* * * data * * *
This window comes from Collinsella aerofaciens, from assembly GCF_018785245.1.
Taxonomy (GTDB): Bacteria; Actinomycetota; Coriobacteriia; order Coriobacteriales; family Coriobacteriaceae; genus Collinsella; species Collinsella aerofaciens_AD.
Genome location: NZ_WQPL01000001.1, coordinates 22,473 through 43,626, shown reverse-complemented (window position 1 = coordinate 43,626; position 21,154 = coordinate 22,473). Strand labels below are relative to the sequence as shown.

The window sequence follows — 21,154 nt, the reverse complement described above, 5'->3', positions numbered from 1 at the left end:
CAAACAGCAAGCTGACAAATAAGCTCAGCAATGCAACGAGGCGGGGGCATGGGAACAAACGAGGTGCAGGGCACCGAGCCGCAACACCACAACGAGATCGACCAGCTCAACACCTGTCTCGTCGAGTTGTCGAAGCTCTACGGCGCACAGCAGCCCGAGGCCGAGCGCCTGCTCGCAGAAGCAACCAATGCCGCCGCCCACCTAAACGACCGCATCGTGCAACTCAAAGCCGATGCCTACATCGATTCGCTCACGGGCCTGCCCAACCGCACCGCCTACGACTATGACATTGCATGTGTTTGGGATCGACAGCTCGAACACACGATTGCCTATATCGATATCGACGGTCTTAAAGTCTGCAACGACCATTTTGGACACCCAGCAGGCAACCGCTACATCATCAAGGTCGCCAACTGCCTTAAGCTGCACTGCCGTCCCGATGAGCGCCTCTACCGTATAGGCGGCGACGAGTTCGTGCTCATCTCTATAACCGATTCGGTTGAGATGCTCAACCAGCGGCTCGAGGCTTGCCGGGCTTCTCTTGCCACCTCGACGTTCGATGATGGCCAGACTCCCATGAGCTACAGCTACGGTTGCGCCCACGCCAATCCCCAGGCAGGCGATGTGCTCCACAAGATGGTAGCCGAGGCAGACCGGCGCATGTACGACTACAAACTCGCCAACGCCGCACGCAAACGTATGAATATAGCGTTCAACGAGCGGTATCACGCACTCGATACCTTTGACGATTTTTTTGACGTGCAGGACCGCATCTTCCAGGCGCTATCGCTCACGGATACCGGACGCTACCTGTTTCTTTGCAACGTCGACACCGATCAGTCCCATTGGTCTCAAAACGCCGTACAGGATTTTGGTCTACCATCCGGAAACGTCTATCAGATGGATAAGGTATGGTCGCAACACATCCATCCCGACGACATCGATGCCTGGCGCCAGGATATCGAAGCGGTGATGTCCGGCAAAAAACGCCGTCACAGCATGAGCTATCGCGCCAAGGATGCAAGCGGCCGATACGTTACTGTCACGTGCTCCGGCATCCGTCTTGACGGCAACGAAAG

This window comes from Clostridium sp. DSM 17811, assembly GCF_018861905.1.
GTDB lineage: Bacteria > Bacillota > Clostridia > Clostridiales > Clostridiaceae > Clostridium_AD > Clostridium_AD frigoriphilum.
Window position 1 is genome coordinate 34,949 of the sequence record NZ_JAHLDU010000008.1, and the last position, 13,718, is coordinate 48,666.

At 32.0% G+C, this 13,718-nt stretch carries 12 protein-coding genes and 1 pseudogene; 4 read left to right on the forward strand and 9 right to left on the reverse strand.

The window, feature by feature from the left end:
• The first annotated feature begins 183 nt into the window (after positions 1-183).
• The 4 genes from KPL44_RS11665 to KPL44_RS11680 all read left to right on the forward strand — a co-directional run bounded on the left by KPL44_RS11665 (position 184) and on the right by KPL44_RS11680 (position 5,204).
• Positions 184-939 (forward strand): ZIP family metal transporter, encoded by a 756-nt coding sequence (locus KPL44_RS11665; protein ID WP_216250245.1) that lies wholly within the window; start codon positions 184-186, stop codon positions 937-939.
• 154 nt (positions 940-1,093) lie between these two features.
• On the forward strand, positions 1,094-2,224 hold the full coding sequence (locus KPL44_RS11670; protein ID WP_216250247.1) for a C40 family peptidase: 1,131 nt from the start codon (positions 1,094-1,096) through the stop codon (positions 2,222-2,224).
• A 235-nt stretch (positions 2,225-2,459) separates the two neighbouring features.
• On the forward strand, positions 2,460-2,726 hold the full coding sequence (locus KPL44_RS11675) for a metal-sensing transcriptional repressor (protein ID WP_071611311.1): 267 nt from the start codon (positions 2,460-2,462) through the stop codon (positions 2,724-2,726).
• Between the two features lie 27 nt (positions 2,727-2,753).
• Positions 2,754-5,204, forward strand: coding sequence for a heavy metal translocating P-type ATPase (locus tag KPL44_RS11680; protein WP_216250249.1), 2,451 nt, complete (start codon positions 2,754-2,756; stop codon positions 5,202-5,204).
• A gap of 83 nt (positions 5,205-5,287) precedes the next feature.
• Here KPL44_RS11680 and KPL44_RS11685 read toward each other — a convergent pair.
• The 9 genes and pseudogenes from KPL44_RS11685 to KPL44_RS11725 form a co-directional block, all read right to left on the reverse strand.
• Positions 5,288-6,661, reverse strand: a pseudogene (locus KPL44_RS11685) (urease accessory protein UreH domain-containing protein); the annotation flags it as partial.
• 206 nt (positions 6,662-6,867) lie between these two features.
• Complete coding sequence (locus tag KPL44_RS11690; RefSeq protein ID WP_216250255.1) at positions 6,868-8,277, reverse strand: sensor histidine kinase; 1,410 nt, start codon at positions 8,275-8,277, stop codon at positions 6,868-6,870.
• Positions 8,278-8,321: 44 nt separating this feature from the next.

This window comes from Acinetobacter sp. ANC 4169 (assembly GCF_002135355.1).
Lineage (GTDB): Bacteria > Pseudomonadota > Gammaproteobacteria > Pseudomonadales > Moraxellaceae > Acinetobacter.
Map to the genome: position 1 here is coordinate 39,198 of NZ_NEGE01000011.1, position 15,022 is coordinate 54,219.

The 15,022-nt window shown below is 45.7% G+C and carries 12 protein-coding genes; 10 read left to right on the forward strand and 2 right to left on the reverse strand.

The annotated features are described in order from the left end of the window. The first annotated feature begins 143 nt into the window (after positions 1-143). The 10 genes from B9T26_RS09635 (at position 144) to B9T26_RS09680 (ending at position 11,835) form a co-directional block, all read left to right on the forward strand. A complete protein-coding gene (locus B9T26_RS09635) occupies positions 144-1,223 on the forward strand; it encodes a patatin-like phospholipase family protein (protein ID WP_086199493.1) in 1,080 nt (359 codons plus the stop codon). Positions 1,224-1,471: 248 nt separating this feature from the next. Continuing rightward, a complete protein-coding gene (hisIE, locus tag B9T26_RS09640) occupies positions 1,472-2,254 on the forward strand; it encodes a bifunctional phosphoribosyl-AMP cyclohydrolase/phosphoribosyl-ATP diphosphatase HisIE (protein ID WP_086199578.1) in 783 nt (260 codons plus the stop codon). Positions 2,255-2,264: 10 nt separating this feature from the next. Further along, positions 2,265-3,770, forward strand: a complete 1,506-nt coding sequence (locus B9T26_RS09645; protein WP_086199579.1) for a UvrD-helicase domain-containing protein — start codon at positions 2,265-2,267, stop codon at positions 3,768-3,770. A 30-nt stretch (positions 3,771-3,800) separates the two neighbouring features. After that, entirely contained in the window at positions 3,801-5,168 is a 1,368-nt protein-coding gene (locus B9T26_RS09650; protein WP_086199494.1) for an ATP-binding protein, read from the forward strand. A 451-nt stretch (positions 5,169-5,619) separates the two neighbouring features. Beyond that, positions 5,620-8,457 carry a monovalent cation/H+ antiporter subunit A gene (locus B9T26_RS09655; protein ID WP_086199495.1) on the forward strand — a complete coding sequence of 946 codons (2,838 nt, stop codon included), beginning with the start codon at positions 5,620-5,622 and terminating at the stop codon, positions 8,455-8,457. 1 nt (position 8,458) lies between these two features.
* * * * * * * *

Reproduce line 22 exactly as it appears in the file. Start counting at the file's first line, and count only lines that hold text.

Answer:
• The 9 genes and pseudogenes from KPL44_RS11685 to KPL44_RS11725 form a co-directional block, all read right to left on the reverse strand.